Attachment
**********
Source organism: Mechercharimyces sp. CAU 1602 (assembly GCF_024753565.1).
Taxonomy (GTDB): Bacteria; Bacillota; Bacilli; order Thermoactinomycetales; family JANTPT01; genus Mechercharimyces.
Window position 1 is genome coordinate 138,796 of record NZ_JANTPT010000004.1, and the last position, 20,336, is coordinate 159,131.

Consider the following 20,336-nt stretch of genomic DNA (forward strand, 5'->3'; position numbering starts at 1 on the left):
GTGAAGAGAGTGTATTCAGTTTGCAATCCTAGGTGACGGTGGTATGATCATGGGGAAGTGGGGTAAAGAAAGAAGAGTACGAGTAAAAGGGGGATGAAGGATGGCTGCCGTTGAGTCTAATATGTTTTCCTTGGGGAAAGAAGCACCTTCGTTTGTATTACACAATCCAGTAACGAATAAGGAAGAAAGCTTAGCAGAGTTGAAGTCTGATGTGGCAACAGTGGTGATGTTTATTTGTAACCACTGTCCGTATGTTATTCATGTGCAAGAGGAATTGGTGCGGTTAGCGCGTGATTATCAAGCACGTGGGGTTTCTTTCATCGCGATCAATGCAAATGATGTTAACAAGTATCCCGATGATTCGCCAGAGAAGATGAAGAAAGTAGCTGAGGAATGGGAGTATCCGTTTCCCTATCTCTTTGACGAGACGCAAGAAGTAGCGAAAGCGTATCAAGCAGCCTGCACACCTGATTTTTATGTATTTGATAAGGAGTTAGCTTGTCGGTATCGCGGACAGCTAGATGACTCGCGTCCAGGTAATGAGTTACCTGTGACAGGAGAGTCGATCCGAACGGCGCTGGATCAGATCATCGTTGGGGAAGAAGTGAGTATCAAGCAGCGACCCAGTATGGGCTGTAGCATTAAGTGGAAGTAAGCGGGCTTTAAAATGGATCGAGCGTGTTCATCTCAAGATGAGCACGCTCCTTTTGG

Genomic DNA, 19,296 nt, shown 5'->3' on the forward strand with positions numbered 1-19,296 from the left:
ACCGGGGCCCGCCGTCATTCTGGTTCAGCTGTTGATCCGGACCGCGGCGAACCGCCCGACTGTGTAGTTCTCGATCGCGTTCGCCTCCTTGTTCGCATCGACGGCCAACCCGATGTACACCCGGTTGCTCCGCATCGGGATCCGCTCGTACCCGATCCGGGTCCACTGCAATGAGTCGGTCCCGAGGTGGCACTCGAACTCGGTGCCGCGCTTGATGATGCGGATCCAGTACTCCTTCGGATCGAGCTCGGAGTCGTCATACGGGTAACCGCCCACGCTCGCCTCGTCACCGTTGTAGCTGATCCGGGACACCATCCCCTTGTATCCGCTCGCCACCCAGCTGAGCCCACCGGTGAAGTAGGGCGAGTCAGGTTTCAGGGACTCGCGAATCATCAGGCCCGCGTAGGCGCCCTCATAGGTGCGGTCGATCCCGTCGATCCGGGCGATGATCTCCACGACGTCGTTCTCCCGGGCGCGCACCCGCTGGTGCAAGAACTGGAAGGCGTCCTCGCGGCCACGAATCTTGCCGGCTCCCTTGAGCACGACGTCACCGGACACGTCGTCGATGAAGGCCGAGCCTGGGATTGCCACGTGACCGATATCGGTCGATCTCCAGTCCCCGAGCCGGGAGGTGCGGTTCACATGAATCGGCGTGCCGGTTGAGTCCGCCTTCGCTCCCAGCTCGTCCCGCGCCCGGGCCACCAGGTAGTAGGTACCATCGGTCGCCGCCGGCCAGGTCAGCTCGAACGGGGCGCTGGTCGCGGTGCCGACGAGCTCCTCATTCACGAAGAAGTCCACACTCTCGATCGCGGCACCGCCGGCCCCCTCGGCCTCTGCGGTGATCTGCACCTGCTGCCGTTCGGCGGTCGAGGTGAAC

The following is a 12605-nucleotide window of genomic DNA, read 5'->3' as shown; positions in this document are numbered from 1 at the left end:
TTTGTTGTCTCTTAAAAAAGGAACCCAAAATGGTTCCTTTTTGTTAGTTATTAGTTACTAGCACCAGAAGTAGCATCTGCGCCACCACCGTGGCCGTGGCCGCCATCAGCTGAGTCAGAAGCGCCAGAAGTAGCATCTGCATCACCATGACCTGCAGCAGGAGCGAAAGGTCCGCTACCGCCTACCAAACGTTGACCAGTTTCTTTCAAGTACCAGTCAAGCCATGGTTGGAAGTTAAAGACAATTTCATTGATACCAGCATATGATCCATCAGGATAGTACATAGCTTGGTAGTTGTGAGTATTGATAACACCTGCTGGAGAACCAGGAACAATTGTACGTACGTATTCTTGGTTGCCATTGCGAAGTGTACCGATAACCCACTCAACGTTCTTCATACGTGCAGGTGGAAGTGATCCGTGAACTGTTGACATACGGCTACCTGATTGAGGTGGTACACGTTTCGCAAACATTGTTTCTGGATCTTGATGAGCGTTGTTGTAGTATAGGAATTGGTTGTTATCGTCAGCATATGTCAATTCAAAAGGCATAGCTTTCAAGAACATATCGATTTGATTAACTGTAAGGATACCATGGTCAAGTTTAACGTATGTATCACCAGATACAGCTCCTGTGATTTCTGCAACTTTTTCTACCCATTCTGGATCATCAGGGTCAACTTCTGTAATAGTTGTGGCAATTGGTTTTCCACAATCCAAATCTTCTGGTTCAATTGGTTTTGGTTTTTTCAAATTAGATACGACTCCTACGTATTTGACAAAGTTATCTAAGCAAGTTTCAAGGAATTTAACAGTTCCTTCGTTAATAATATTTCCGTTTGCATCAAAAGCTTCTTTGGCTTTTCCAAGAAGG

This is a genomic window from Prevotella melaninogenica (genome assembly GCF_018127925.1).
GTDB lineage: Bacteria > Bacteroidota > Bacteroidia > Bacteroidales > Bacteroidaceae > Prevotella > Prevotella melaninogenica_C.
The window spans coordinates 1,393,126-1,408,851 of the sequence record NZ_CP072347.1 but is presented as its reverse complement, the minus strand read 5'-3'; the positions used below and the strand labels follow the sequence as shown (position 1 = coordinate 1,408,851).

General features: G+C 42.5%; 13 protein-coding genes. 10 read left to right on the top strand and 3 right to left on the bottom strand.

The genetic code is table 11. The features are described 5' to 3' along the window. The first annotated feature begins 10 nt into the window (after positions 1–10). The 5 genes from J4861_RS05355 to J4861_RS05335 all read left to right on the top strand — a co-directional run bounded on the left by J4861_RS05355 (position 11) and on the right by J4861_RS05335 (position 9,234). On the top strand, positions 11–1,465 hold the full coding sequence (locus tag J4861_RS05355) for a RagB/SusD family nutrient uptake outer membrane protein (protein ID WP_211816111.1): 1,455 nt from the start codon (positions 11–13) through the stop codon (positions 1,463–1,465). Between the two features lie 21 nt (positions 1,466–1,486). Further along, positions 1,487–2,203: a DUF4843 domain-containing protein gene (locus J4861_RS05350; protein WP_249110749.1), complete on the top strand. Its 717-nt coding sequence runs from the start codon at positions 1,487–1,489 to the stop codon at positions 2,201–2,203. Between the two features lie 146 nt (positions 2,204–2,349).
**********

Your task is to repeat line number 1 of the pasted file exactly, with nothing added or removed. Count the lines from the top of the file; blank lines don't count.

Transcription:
Source organism: Mechercharimyces sp. CAU 1602 (assembly GCF_024753565.1).